Professor O: You invited them

Mr Powell: Not I. The local authorities-

Professor O: People from the Caribbean, India, Africa, my parents...

Mr Powell delivers a bouncer

Mr Powell: Doctors, nurses, they were allowed to come here as temporary workers, for training..then return to their native countries. They were not meant to stay!

Professor O makes a deft stroke with a turn of his wrists then scores a couple of more runs

Professor O: Rivers are life givers, provide a lifeline

Mr Powell bowls again, making the ball swing

Mr Powell: I was misquoted, maligned, betrayed by my own party. Yet I had huge support from my constituents - trade unions, working class people

Professor O - the ball touches the side of his bat

Professor O: You manipulated information and public opinion while stirring up British Nationalism. People were attacked, as was my family, forced out of our home

Mr Powell again wipes his brow with his handkerchief then uses it to polish the ball

Mr Powell: I protest!

Professor O: (Looking at the ball) Laws!

Mr Powell: I am not responsible. I am a highly decorated soldier, scholar, linguist, professor at 25 years of age

Professor O: I must admit that is impressive - you're a hero, a learned man of letters, yet you are only remembered for one thing...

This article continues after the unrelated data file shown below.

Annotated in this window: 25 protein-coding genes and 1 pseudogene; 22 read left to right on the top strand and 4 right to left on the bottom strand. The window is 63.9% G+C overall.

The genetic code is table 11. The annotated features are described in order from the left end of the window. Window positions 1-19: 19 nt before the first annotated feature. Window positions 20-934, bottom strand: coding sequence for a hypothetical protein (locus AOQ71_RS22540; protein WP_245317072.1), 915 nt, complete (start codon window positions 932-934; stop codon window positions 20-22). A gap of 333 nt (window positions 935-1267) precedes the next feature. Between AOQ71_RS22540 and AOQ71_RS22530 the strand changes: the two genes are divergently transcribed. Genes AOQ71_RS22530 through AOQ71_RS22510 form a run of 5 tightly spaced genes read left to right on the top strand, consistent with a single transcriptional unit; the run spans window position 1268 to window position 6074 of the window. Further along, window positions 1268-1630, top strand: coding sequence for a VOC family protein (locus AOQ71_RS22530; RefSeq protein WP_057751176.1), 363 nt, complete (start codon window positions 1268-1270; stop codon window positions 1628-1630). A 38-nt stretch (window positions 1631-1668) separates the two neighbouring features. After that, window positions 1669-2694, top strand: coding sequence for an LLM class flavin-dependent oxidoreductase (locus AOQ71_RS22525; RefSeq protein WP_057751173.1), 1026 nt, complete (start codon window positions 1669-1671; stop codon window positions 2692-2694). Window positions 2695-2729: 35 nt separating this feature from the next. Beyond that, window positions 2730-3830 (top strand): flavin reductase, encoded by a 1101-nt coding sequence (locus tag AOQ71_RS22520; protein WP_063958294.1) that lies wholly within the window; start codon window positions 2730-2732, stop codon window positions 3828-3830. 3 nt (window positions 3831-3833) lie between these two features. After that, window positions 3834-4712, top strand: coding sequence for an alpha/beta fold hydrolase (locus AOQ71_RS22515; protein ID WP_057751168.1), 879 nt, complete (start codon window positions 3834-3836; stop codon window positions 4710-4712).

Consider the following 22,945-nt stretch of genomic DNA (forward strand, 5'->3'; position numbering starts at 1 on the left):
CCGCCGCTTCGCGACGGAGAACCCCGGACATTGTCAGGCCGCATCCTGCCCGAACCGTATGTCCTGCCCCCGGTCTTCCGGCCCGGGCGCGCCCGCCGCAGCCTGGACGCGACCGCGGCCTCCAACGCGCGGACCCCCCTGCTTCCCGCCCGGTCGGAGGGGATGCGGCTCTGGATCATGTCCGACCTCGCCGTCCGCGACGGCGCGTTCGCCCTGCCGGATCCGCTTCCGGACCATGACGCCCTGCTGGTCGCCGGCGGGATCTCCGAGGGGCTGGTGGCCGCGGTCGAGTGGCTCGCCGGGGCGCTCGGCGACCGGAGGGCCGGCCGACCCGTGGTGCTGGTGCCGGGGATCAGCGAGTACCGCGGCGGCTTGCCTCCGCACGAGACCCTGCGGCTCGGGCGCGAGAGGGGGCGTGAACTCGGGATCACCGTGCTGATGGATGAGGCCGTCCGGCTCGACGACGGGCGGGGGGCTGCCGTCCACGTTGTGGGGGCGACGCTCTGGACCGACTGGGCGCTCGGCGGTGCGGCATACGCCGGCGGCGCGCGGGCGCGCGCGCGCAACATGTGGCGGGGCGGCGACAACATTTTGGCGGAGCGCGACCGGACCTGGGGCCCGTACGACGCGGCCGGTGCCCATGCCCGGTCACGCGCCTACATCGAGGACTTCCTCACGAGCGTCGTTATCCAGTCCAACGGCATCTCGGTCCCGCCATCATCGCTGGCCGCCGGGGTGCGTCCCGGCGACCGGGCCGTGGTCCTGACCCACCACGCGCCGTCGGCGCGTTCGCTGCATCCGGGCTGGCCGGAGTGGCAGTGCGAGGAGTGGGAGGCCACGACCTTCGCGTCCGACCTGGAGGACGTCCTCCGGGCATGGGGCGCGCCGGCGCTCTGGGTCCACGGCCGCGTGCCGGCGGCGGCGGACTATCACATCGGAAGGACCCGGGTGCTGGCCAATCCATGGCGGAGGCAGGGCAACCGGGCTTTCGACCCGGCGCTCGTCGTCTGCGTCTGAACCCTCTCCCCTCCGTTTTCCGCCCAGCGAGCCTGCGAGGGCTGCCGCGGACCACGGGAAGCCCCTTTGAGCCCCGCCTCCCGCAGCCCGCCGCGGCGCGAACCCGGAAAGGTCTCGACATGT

The sun has disappeared, dark clouds gather. Mr Powell bowls a bouncer. Professor O strikes the ball. Both men watch the ball disappear beyond the boundary.

Both: Six!

Mr Powell: I learnt Urdu so I could speak with my constituents

Professor O: Inconsequential. The reason you learnt Urdu was because you had hoped to become Viceroy of India. But then came independence...

Mr Powell: My job was to serve my country, maintain peace, keep balance of power, retain the status quo

Professor O: And my job as historian is to ensure that the lessons of history are not forgotten and we are not sleepwalking towards disaster.

Mr Powell furiously bowls the ball - without bouncing it passes above Professor O's waist and dangerously close to his head

Professor O: Hey! Law 41!

Mr Powell (Yelling) What!!

Professor O: Law 41 - unfair play - that was an illegal bowl!

Mr Powell bowls again. Professor O hits the ball, pauses to watch it sail across the field and with the supportive voices of an invisible crowd propelling him forwards he runs once , twice , turns to run again but stumbles and falls, he sees Mr Powell almost smiling. He has the ball in his hands.

Professor O: (Head bowed) Damn!

A disembodied voice: No Ball! Bowler overstepping

Professor O: (Lifts his head) Ha! (Breathlessly) Sod the laws

Mr Powell: What?!

Professor O: I guess you should respect the "Spirit of the Cricket"

Rain stops play

Professor O pulls himself up using his bat, Mr Powell turns to face him. They both turn to gaze at the horizon. Clouds there were gradually turning white and shards of sunlight piercing through.

They glance at each other.

Mr Powell pulls out his handkerchief and polishes the ball.

Download the full zine here to read work from other local Black writers.